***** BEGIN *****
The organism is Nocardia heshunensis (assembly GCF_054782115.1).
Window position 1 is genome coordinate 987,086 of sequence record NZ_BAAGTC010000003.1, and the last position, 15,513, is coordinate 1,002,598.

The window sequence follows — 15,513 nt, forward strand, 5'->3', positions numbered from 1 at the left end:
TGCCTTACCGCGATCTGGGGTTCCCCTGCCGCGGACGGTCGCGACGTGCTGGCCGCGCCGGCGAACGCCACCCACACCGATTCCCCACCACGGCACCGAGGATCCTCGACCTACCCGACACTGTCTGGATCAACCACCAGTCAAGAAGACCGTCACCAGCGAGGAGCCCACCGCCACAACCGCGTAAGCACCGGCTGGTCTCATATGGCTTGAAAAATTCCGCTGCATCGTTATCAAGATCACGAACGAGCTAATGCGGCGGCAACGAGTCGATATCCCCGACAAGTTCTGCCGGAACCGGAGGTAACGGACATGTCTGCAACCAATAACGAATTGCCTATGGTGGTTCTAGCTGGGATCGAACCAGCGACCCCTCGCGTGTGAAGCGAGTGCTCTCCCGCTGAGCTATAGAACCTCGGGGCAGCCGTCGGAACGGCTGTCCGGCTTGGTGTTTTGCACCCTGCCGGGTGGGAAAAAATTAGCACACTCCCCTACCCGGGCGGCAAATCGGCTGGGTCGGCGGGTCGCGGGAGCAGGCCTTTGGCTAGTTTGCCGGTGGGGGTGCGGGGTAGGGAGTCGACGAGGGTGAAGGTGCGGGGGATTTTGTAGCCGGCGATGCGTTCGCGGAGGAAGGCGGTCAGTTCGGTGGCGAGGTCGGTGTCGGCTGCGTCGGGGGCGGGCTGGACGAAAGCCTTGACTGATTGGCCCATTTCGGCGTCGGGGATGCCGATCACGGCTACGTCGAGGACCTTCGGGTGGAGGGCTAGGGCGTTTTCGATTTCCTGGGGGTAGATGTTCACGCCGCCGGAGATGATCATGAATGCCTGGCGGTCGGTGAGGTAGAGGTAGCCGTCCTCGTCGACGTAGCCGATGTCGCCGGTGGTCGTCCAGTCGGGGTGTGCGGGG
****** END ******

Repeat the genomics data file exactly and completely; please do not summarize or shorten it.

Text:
The organism is Nocardia heshunensis (assembly GCF_054782115.1).
Window position 1 is genome coordinate 987,086 of sequence record NZ_BAAGTC010000003.1, and the last position, 15,513, is coordinate 1,002,598.

The window sequence follows — 15,513 nt, forward strand, 5'->3', positions numbered from 1 at the left end:
TGCCTTACCGCGATCTGGGGTTCCCCTGCCGCGGACGGTCGCGACGTGCTGGCCGCGCCGGCGAACGCCACCCACACCGATTCCCCACCACGGCACCGAGGATCCTCGACCTACCCGACACTGTCTGGATCAACCACCAGTCAAGAAGACCGTCACCAGCGAGGAGCCCACCGCCACAACCGCGTAAGCACCGGCTGGTCTCATATGGCTTGAAAAATTCCGCTGCATCGTTATCAAGATCACGAACGAGCTAATGCGGCGGCAACGAGTCGATATCCCCGACAAGTTCTGCCGGAACCGGAGGTAACGGACATGTCTGCAACCAATAACGAATTGCCTATGGTGGTTCTAGCTGGGATCGAACCAGCGACCCCTCGCGTGTGAAGCGAGTGCTCTCCCGCTGAGCTATAGAACCTCGGGGCAGCCGTCGGAACGGCTGTCCGGCTTGGTGTTTTGCACCCTGCCGGGTGGGAAAAAATTAGCACACTCCCCTACCCGGGCGGCAAATCGGCTGGGTCGGCGGGTCGCGGGAGCAGGCCTTTGGCTAGTTTGCCGGTGGGGGTGCGGGGTAGGGAGTCGACGAGGGTGAAGGTGCGGGGGATTTTGTAGCCGGCGATGCGTTCGCGGAGGAAGGCGGTCAGTTCGGTGGCGAGGTCGGTGTCGGCTGCGTCGGGGGCGGGCTGGACGAAAGCCTTGACTGATTGGCCCATTTCGGCGTCGGGGATGCCGATCACGGCTACGTCGAGGACCTTCGGGTGGAGGGCTAGGGCGTTTTCGATTTCCTGGGGGTAGATGTTCACGCCGCCGGAGATGATCATGAATGCCTGGCGGTCGGTGAGGTAGAGGTAGCCGTCCTCGTCGACGTAGCCGATGTCGCCGGTGGTCGTCCAGTCGGGGTGTGCGGGG